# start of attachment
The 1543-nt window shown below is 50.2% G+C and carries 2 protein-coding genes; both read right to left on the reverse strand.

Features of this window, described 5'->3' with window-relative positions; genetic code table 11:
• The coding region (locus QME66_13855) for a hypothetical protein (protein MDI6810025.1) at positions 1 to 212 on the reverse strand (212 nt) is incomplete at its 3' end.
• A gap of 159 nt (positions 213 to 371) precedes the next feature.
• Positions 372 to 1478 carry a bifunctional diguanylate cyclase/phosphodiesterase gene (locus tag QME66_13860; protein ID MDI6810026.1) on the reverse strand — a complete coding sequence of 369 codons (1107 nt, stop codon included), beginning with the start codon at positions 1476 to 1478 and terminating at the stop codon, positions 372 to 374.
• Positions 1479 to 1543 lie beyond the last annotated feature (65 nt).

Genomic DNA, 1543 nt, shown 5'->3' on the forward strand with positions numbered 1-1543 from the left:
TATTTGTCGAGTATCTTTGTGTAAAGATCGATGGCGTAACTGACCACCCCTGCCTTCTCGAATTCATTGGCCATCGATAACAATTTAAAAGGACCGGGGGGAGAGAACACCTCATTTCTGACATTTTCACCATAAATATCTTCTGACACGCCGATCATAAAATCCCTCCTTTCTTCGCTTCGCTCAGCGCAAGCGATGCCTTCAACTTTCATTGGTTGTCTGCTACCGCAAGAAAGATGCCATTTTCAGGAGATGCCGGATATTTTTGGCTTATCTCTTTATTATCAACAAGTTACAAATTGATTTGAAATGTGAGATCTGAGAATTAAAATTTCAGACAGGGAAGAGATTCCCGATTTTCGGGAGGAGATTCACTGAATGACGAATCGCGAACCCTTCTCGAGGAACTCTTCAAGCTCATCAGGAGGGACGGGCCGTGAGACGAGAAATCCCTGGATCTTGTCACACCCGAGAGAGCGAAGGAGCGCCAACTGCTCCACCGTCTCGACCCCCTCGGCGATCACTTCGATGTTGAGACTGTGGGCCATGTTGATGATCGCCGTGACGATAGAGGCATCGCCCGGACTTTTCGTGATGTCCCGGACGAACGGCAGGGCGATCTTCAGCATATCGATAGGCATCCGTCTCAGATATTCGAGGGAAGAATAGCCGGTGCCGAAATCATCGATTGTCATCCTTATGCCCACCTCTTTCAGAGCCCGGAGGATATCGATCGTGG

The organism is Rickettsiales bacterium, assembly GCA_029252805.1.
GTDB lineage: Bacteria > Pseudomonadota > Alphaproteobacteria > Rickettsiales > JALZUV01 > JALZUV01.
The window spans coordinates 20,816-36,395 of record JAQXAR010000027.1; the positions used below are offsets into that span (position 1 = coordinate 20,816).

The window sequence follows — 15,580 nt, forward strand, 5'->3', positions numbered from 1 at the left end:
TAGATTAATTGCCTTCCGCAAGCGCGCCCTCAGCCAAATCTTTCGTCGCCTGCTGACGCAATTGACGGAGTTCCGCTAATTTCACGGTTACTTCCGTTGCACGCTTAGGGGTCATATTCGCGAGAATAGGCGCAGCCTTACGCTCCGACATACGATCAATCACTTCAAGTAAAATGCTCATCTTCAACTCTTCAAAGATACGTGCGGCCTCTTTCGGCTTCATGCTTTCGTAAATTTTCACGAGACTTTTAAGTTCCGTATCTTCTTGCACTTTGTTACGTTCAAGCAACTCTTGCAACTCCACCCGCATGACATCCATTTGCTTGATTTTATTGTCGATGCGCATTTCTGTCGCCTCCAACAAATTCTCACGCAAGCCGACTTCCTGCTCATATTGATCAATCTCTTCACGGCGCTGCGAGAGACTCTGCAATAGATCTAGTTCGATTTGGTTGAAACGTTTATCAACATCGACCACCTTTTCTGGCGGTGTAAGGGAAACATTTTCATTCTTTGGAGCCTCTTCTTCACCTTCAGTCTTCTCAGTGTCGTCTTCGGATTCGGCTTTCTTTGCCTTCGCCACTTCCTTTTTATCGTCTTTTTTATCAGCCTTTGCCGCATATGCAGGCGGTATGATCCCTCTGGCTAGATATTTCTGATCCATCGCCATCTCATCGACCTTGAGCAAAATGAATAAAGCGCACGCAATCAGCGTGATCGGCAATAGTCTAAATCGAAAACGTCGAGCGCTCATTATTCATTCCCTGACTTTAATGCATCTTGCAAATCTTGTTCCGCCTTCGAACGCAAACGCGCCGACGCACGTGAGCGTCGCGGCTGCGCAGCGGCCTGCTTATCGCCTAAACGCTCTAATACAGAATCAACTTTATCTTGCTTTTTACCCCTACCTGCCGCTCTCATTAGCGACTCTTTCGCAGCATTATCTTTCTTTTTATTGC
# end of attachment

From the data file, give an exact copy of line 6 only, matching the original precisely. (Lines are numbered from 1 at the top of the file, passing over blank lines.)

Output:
• Positions 1479 to 1543 lie beyond the last annotated feature (65 nt).